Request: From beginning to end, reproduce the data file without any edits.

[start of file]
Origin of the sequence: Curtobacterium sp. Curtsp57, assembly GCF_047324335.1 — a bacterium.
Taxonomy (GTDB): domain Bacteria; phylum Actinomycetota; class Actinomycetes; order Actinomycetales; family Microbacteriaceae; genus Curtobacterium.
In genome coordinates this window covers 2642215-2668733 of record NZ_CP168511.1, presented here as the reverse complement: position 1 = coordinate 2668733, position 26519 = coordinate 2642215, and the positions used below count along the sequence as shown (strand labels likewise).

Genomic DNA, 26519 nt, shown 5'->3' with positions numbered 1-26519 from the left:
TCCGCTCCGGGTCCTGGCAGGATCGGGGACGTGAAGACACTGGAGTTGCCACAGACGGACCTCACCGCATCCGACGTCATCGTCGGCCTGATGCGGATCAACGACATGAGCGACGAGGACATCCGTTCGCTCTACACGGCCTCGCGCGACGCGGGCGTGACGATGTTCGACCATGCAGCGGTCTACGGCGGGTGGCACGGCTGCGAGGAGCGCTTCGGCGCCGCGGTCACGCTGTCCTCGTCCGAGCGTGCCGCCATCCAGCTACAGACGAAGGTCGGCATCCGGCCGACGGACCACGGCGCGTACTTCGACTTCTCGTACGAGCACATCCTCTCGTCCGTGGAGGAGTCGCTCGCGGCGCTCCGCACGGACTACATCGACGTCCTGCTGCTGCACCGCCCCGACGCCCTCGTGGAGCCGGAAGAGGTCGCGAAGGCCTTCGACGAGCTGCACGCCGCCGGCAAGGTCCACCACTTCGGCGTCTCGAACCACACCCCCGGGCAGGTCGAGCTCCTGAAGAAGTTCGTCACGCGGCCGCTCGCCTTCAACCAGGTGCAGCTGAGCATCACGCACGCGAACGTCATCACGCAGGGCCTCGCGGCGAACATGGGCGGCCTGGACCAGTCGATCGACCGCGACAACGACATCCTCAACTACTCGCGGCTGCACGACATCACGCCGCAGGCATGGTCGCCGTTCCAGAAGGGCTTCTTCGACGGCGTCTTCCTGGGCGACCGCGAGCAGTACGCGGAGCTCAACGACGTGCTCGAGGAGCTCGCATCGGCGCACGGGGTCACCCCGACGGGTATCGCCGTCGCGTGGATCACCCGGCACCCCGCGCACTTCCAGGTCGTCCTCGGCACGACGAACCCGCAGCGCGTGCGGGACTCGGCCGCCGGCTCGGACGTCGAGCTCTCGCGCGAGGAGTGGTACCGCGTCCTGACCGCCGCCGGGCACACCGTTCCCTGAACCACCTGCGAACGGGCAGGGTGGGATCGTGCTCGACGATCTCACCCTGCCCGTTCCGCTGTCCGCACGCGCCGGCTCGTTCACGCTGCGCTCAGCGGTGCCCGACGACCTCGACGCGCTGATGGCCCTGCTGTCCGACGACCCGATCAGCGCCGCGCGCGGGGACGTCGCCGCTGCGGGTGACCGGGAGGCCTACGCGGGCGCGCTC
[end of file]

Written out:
Origin of the sequence: Curtobacterium sp. Curtsp57, assembly GCF_047324335.1 — a bacterium.
Taxonomy (GTDB): domain Bacteria; phylum Actinomycetota; class Actinomycetes; order Actinomycetales; family Microbacteriaceae; genus Curtobacterium.
In genome coordinates this window covers 2642215-2668733 of record NZ_CP168511.1, presented here as the reverse complement: position 1 = coordinate 2668733, position 26519 = coordinate 2642215, and the positions used below count along the sequence as shown (strand labels likewise).

Genomic DNA, 26519 nt, shown 5'->3' with positions numbered 1-26519 from the left:
TCCGCTCCGGGTCCTGGCAGGATCGGGGACGTGAAGACACTGGAGTTGCCACAGACGGACCTCACCGCATCCGACGTCATCGTCGGCCTGATGCGGATCAACGACATGAGCGACGAGGACATCCGTTCGCTCTACACGGCCTCGCGCGACGCGGGCGTGACGATGTTCGACCATGCAGCGGTCTACGGCGGGTGGCACGGCTGCGAGGAGCGCTTCGGCGCCGCGGTCACGCTGTCCTCGTCCGAGCGTGCCGCCATCCAGCTACAGACGAAGGTCGGCATCCGGCCGACGGACCACGGCGCGTACTTCGACTTCTCGTACGAGCACATCCTCTCGTCCGTGGAGGAGTCGCTCGCGGCGCTCCGCACGGACTACATCGACGTCCTGCTGCTGCACCGCCCCGACGCCCTCGTGGAGCCGGAAGAGGTCGCGAAGGCCTTCGACGAGCTGCACGCCGCCGGCAAGGTCCACCACTTCGGCGTCTCGAACCACACCCCCGGGCAGGTCGAGCTCCTGAAGAAGTTCGTCACGCGGCCGCTCGCCTTCAACCAGGTGCAGCTGAGCATCACGCACGCGAACGTCATCACGCAGGGCCTCGCGGCGAACATGGGCGGCCTGGACCAGTCGATCGACCGCGACAACGACATCCTCAACTACTCGCGGCTGCACGACATCACGCCGCAGGCATGGTCGCCGTTCCAGAAGGGCTTCTTCGACGGCGTCTTCCTGGGCGACCGCGAGCAGTACGCGGAGCTCAACGACGTGCTCGAGGAGCTCGCATCGGCGCACGGGGTCACCCCGACGGGTATCGCCGTCGCGTGGATCACCCGGCACCCCGCGCACTTCCAGGTCGTCCTCGGCACGACGAACCCGCAGCGCGTGCGGGACTCGGCCGCCGGCTCGGACGTCGAGCTCTCGCGCGAGGAGTGGTACCGCGTCCTGACCGCCGCCGGGCACACCGTTCCCTGAACCACCTGCGAACGGGCAGGGTGGGATCGTGCTCGACGATCTCACCCTGCCCGTTCCGCTGTCCGCACGCGCCGGCTCGTTCACGCTGCGCTCAGCGGTGCCCGACGACCTCGACGCGCTGATGGCCCTGCTGTCCGACGACCCGATCAGCGCCGCGCGCGGGGACGTCGCCGCTGCGGGTGACCGGGAGGCCTACGCGGGCGCGCTC